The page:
Of all of the images to emerge from the chaos currently raging in Egypt, among the gripping is the one you see above, of a military armored truck toppling off of Cairo’s 6th of October bridge last Wednesday. According to photographer Aly Hazzaa, who took the photo, the Central Security Forces truck fell when its driver attempted to maneuver away from stones being tossed by Muslim Brotherhood protesters, but several American news outlets reported that the demonstrators pushed the truck off.

ANIMAL contacted Hazzaa to talk about the photo, his experiences on the ground, and media coverage of the events in Egypt.

In the gallery, see some of Hazzaa’s recent photos from Rabaa Al-Adawiyah mosque, a center of Muslim Brotherhood protest that was violently cleared by military forces last week.

Could you explain the events that led to that truck coming off the bridge as you saw them?

I was on the 6th of October Bridge because it was the safest place to cover the clashes and also to get a wide shot to show the whole scene, as the Muslim brothers marched from Abassiya Square towards Rabaa al-Adawiyah to support their fellows.

Of course police and army were blocking all of the entrances that lead to the sit-in, and when the march approached, the police and some civilians prevented the march from going to the sit-in, where the evacuation was apparently already taking place.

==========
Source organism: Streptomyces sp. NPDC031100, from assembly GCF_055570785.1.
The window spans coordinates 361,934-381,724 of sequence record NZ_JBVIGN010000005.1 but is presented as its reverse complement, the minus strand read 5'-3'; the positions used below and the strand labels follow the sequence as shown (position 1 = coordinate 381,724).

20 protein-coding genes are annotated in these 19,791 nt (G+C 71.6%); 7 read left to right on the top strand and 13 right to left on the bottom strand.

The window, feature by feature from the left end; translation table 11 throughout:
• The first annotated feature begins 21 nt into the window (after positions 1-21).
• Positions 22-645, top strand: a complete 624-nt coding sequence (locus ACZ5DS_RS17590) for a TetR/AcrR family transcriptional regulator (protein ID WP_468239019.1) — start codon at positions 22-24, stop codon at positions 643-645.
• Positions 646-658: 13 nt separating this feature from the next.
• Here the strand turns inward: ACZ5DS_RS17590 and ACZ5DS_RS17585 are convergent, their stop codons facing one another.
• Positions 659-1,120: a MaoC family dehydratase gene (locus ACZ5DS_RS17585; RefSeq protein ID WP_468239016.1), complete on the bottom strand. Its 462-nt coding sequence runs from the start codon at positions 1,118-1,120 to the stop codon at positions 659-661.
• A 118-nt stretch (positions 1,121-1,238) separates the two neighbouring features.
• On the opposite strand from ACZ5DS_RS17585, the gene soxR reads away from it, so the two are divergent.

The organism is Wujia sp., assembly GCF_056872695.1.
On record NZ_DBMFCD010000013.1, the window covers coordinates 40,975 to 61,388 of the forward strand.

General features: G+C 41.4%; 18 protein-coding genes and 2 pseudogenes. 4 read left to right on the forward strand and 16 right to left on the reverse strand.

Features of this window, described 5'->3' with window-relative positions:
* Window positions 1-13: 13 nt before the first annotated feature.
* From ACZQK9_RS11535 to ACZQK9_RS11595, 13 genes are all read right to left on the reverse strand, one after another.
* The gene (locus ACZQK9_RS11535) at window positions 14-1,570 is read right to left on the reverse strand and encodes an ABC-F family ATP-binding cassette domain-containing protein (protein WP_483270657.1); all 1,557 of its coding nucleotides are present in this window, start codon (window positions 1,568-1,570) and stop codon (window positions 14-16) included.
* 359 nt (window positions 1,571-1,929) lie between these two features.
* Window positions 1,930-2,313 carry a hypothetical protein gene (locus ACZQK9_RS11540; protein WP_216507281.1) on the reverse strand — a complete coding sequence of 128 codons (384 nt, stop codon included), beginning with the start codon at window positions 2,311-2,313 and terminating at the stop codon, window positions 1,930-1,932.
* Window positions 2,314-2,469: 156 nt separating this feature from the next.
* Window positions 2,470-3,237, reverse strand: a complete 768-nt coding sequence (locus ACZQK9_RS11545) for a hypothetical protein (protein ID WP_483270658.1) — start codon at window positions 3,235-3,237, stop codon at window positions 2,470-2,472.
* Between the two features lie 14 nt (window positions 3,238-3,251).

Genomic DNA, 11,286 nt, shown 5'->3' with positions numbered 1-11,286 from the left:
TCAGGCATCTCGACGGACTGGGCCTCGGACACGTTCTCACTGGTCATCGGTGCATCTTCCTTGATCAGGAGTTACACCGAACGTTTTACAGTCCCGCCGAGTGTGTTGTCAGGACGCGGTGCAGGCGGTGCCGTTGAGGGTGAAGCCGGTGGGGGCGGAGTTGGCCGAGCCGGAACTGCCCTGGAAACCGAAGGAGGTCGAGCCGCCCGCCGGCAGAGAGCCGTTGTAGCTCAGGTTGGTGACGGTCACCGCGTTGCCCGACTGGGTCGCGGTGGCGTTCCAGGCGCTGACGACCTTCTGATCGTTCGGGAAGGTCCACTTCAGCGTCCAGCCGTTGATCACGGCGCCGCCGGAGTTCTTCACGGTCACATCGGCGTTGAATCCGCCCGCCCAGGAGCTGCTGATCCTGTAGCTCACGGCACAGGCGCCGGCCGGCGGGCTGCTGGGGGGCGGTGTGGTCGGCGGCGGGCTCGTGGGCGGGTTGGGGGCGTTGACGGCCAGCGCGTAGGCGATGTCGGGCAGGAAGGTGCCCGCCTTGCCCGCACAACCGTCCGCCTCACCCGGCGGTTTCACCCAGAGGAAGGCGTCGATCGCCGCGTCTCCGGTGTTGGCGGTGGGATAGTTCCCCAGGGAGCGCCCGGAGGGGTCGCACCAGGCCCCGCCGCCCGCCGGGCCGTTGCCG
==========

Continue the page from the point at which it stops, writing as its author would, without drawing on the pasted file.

Most of the protestors were on the ground, but a small number of them were on the bridge. At 11:02 I saw a CSF truck reversing rapidly on the bridge to escape the stones that a few protestors were throwing against it. The truck hit the railing, pulling one of the lampposts from the cement. I have no doubt the police driver took the wrong actions, and that the protesters didn’t throw the truck from the bridge, as that’s almost impossible to do.

How do you react to the fact that so many U.S. media outlets, including major newspapers, reported that protesters pushed the truck off the bridge, and not that the driver accidentally reversed off?

I cant blame them as the circumstances of this accident weren’t clear and the situation in Egypt was changing rapidly that day. But I’m sad that no one tried to correct or investigate what happened the next day except ANIMAL, and 99% of the Egyptian media is refusing to believe my story because the want to condemn the Muslim brothers in any possible way.

What’s your photography background? Do you work for Al-Shorouk, the paper that published the bridge photo, full-time?

I worked as a mechatronic engineer until 2011, and after the 25th of January (the beginning of Egypt’s 2011 popular uprising), I decided to become a photographer. This is my third year as a full-time photojournalist at Al-Shorouk newspaper.

What’s your sense of the situation, as a person who has been on the ground? Does it feel like it’s getting any better or worse?

I don’t think its getting any better soon, because both sides are not willing to make any compromises, and what makes the situation worse is that the media from both sides is biased and inciting.

Do you have any personal sympathies for either the Muslim Brotherhood or the military?

No, the Muslim Brothers claim that it’s a war on Islam while the military on the other side claim that they’re fighting terrorism. Both of them are using this propaganda to justify the use of extreme violence.

Everything is not clear right now and that’s why I only stand for the values that we called for on 25th of January 2011.

(All photos: Aly Hazzaa)